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For those who end up here with something similar: in the end it was unmanaged code in the Active Directory libraries of the .net framework that was not disposed correctly. That's why the unmanaged heap was so large. How did I find out what was the culprit? I just ended up looking at random memory addresses to find out what the contents was. And since I ...


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Maybe you have crashkernel enabled on your CentOS instances. It basically reserves a portion of your memory to boot a, well, "crash kernel" in the case the main kernel crashed/deadlocked. Please show the output of cat /proc/cmdline to verify. UPDATE: Regarding the other 200 MB "lost", it seems from /proc/meminfo that they are reserved for use by the PCI ...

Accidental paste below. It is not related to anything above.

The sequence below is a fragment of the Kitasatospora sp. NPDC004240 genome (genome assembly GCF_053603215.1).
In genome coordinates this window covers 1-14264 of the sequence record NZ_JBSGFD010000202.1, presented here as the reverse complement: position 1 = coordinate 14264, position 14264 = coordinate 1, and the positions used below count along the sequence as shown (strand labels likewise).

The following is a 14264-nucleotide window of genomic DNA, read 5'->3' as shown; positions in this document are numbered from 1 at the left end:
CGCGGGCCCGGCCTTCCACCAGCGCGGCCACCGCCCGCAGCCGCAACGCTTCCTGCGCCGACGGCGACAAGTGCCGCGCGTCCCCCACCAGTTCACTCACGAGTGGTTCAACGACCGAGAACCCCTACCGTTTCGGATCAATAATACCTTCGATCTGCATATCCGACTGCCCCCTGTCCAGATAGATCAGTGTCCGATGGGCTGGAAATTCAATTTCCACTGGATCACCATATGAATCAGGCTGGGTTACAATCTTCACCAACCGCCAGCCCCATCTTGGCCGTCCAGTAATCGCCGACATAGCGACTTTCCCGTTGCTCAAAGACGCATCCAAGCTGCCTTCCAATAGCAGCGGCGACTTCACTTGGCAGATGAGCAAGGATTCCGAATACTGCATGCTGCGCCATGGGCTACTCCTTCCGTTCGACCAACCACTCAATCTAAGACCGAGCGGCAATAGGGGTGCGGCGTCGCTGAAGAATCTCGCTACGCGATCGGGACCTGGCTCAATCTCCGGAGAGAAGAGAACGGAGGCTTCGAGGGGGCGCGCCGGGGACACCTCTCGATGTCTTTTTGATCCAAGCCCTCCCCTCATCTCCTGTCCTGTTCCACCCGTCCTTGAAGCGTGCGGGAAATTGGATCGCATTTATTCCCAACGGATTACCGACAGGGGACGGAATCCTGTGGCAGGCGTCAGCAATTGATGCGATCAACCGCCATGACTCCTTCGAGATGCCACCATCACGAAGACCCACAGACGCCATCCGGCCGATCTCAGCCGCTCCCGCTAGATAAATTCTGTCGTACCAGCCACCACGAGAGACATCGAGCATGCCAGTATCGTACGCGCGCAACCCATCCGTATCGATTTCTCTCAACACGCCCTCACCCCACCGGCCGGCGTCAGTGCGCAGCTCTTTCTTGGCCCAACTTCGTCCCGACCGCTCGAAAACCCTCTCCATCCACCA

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The exact answer will depend on the workload. Performance If you get another VPS with the same specs as the first, you will have twice the memory, twice the CPU, twice the disk, and twice the network. If you are able to utilize all those resources, you may get better performance from two VPS than doubling just the memory of your current. However if you ...


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It looks like a 32bit kernel with centos.


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I hate when people don't provide all relevant details. Let's assume the server is a DL360 G6 or G7. If that's the case, there are specific DIMM population guidelines for those models. If you have ILO access to the server or even the specific model or a way into the existing operating system, you could see the layout and options. But really, use RAM ...


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I agree with Joel. Return the single dimm and order your own after you lookup exactly what is needed. Meaning no your idea will not work. You need to physically balance the number of modules between the two procs.